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Look for the Light

Light.end.tunnel.use

My college training prepared me to teach children with visual impairments. One of the courses required students to perform tasks blindfolded. Walking without vision scared me the most. I felt insecure and terrified in the darkness. What relief when I removed the blindfold! Light comforted me.

Those of us who raise children with mental illness (MI) experience those same feelings. During our darkest days we search for Christ—the true Light who comforts us.

Last week the account of our story ended with Chris’s hospitalization. I shared how God transformed that horrible memory by using it as a reminder of His love. Our dark days were about to get darker. Thankfully, Christ’s light shined brighter during those days.

♦♦♦♦♦♦

A few hours after we got home I received a call from the hospital.

“Mrs. Chandler, Chris is refusing medication. Will you give us permission to give him an injection?”

“Okay. If it’s necessary.”

When I called later I found out Chris had been put in isolation. He had put up such a fight when they tried to give him the medication. Images filled my head of Chris in isolation. Sedated. Confused. Alone.

“When will he be taken out of isolation? When can I visit him?” I questioned.

“We’re about to take him out now.”

When I arrived at the psychiatric ward, reality hit. The unit was locked. In order to gain entrance I had to ring a bell and announce my name. Then a nurse let me in.

The information provided by the social worker (when Chris was admitted) helped me understand some of the procedures.

It explained that guests were to visit patients only in the lounge areas, not in their bedrooms. But a nurse ushered me into Chris’s room. There sat a woman talking to Chris. When I entered the room she didn’t introduce herself to me. It was a very sensitive moment for Chris and me. This was the first time we had seen each other since the terrible scene at home. We hadn’t seen each other since we had him committed.

Chris sat hunched over. His head bent downward.

“Hi Chris. It’s Mom.”

He raised his head in slow motion. His eyes seemed to be searching for something. As if trying to focus through a fog. He made no attempt to speak. Through his heavy sedation I could detect his emotional turmoil. A mother can just sense when her child is hurting.

“It’s Mom,” I repeated.

“I’m sorry,” he managed to say.

“There’s no need for you to apologize. I know you’re just sick—”

“Do you think Chris has been under a lot of stress lately?” The unidentified woman asked, intruding on our private moment.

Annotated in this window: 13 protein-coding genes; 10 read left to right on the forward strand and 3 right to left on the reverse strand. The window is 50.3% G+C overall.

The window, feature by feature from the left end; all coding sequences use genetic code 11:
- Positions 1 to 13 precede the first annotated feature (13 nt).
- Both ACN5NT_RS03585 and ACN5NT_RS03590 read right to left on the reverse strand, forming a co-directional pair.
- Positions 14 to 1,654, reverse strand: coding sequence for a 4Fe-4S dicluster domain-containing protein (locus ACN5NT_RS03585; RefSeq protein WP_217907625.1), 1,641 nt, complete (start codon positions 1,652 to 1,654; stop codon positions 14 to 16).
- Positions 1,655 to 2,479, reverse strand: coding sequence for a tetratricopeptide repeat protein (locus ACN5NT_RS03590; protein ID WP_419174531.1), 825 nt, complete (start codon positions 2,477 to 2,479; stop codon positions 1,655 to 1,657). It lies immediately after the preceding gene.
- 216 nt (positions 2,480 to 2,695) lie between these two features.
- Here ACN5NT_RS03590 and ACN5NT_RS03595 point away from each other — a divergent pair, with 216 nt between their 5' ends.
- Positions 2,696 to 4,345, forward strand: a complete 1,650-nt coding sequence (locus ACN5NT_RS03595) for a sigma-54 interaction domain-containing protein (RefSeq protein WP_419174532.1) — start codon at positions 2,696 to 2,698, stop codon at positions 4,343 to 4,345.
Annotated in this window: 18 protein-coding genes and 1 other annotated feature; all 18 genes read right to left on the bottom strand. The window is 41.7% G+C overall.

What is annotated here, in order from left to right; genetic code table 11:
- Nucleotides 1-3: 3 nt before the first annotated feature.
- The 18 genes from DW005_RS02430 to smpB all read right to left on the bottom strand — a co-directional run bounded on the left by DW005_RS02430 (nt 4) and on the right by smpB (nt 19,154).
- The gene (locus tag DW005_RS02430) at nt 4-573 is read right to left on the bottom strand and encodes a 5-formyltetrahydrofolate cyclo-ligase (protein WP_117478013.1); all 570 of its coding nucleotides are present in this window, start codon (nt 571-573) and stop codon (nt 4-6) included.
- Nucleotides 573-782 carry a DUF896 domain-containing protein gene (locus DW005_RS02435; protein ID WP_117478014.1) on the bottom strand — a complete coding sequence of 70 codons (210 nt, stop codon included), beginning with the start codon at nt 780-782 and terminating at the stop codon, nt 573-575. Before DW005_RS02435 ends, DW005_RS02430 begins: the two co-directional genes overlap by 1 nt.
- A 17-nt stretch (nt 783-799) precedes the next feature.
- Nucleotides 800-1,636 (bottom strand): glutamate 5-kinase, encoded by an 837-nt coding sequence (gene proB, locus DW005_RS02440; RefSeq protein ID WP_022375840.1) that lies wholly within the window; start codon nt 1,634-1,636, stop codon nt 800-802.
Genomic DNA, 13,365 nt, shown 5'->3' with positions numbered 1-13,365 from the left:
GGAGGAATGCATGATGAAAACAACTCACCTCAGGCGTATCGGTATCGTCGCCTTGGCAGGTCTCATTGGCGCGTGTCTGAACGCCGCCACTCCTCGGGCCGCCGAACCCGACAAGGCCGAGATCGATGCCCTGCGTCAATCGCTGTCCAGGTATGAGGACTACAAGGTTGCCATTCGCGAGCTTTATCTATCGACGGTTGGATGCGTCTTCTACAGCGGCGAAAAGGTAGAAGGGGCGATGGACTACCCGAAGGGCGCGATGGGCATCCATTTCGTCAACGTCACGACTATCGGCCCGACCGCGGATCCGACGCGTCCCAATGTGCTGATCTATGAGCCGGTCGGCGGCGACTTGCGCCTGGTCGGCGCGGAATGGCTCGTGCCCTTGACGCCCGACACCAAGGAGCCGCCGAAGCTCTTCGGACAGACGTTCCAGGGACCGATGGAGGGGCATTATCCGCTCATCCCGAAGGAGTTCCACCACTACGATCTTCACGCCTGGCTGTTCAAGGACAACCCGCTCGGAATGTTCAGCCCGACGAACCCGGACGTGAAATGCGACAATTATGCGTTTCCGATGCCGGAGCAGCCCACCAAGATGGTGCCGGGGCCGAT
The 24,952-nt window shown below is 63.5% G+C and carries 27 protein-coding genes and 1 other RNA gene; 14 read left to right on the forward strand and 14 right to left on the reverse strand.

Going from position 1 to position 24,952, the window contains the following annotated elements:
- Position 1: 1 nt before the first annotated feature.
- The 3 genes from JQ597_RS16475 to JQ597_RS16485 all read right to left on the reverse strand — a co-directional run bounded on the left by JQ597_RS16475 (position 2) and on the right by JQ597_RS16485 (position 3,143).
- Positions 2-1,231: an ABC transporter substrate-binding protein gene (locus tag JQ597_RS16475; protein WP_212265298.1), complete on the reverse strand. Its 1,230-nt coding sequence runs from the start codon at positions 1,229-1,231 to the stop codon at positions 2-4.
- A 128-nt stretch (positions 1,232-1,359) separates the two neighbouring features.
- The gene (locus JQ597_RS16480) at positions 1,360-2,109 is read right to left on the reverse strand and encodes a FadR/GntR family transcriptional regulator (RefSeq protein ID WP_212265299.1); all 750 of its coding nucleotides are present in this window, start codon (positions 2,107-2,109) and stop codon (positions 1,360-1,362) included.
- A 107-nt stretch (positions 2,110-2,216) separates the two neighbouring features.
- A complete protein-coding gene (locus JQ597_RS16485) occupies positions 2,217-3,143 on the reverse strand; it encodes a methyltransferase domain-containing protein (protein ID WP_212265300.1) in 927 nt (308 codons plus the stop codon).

“Who are you?” I asked.

“I’m Chris’s psychiatrist,” she answered, still not giving me her name. “Chris has been contradicting himself,” she continued.

“Of course he’s contradicting himself; he’s psychotic!” I shot back. “Why are you talking with him in his bedroom? It’s against the policy for anyone to meet with patients in their bedrooms.”

“I just started working in this hospital and am not familiar with the procedures of the ward,” she explained.

Is she kidding? I read the procedures booklet immediately after we returned from the hospital. What kind of professional doesn’t prepare herself for her job? I wonder if she’s even qualified at all!

Later that day I typed a letter to the chief psychiatrist requesting Chris have a different psychiatrist. Chris was immediately switched to the care of the head psychiatrist.

Chris’s stay at the hospital was as bad as I imagined. He had to be strip-searched and all his belongings were taken from him. He was included with troubled teens (who were either suicidal, drug abusers, or violent). There were very strict rules about when he could call us, what he could wear, and what belonging he could have. Each time he had to use the bathroom a nurse had to unlock it.

No wonder Chris informed me, “I’m in jail, Mom.”

Howie and I visited Chris every time there were visiting hours. We stayed the entire time. Chris began to appreciate our unconditional love for him.

“Mom, PLEASE get me out of here,” he’d beg.

“Not yet, Chris. You’re here to get better.”

It was hard to witness him desperately trying to figure out how to get released.

He’d lay his head in my lap and ask me to stroke him. When my boys had grown up I missed doing thing like that. It was bittersweet to be able to nurture Chris in that way once again. I was happy to be able to comfort him. But it ate me up inside to see him so pathetic, so broken.

Howie passed the time by playing cards or chess with Chris. Robert didn’t want to see his brother in such a place. For a while I respected that. I knew Robert was dealing with lots of questions from curious students at school (some caring and some nosy). He was also struggling with getting around school on crutches.

Finally I asked Robert to visit Chris.

“Chris needs to see you, Rob,”

Being very compliant, Rob agreed to go.